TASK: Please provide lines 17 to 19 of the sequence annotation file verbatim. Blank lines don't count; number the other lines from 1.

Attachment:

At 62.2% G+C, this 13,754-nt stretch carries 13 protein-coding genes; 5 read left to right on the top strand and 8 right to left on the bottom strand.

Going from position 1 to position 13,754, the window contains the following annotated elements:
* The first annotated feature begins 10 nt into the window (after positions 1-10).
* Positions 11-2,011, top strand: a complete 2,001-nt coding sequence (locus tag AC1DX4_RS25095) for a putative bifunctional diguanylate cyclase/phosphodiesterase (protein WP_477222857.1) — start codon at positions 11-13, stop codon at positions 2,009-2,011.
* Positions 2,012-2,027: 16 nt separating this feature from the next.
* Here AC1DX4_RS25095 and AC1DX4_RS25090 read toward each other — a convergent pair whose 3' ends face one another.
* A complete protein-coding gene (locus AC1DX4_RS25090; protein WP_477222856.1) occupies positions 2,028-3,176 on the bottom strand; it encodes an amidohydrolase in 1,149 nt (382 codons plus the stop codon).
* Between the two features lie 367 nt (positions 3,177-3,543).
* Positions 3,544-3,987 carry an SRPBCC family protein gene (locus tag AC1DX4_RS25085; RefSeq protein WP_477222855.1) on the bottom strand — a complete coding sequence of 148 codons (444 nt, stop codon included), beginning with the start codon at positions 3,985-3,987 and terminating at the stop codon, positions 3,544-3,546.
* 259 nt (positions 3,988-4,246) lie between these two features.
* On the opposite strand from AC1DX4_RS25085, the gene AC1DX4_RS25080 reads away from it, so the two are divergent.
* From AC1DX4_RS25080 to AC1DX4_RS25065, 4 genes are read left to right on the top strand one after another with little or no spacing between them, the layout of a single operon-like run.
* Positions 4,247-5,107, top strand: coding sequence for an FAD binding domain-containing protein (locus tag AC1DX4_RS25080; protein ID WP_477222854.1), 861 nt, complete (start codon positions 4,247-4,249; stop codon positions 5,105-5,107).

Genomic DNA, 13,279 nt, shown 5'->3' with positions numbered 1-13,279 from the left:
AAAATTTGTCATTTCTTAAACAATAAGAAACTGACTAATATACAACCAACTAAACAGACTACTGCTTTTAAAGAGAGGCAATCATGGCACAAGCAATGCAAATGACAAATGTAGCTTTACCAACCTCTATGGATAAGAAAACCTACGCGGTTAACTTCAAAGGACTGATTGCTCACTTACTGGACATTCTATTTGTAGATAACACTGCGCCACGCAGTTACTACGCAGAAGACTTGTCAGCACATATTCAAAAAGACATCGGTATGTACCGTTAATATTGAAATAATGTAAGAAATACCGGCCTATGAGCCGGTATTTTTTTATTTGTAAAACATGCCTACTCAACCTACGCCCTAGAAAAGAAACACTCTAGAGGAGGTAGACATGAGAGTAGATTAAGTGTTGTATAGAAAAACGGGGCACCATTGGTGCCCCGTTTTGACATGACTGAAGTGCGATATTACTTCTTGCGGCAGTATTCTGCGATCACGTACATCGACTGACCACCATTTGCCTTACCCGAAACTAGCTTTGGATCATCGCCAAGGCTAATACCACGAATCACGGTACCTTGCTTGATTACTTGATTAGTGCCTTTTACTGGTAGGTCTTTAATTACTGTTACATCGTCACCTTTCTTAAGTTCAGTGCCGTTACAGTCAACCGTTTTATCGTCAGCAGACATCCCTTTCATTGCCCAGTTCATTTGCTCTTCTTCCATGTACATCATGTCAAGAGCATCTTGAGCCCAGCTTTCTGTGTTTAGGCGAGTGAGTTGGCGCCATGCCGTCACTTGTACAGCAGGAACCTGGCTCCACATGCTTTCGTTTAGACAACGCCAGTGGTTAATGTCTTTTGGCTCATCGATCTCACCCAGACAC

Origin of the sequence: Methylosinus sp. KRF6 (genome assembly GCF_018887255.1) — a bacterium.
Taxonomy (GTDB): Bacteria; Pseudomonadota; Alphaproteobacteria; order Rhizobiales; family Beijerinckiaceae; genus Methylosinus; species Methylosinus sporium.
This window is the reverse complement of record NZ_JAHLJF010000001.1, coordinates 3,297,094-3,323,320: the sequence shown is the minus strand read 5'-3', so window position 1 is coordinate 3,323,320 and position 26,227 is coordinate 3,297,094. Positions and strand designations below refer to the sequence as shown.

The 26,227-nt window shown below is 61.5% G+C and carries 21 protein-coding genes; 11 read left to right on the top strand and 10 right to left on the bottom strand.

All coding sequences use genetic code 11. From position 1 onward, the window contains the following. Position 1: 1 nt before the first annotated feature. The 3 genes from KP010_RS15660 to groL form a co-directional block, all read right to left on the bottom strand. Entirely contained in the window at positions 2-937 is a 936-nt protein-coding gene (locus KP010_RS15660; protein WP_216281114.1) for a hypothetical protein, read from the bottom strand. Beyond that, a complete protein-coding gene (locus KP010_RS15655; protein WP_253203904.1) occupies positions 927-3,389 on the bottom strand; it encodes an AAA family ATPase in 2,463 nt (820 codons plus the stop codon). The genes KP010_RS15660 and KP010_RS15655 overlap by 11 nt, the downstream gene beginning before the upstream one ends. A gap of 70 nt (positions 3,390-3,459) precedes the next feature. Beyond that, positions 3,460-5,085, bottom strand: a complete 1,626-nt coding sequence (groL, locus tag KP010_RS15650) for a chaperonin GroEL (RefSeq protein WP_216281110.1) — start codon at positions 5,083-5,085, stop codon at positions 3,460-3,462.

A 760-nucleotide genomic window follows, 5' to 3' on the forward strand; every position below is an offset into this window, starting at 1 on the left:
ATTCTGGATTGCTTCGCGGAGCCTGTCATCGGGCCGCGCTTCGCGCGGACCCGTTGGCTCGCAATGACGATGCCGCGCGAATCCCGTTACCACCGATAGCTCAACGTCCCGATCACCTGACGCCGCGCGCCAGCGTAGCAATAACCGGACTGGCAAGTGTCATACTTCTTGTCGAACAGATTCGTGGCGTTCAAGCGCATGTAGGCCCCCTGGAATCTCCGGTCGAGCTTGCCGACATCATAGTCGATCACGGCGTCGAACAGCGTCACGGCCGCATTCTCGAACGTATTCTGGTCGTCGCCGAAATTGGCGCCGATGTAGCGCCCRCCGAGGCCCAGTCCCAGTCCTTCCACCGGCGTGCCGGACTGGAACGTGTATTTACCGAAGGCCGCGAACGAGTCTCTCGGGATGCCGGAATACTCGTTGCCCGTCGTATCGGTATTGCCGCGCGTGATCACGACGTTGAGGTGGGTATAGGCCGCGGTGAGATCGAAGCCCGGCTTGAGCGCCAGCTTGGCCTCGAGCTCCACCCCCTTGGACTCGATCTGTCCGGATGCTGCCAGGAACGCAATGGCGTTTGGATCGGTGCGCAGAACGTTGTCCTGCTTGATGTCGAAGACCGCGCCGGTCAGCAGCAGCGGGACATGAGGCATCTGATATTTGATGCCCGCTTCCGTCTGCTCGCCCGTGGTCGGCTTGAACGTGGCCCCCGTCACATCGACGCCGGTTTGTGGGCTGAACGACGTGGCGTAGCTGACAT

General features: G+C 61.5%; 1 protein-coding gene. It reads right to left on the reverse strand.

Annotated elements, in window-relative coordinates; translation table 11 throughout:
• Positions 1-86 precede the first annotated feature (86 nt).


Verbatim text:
Taxonomy (GTDB): Bacteria; Pseudomonadota; Alphaproteobacteria; order Rhizobiales; family Beijerinckiaceae; genus Methylosinus; species Methylosinus sporium.
This window is the reverse complement of record NZ_JAHLJF010000001.1, coordinates 3,297,094-3,323,320: the sequence shown is the minus strand read 5'-3', so window position 1 is coordinate 3,323,320 and position 26,227 is coordinate 3,297,094. Positions and strand designations below refer to the sequence as shown.

The 26,227-nt window shown below is 61.5% G+C and carries 21 protein-coding genes; 11 read left to right on the top strand and 10 right to left on the bottom strand.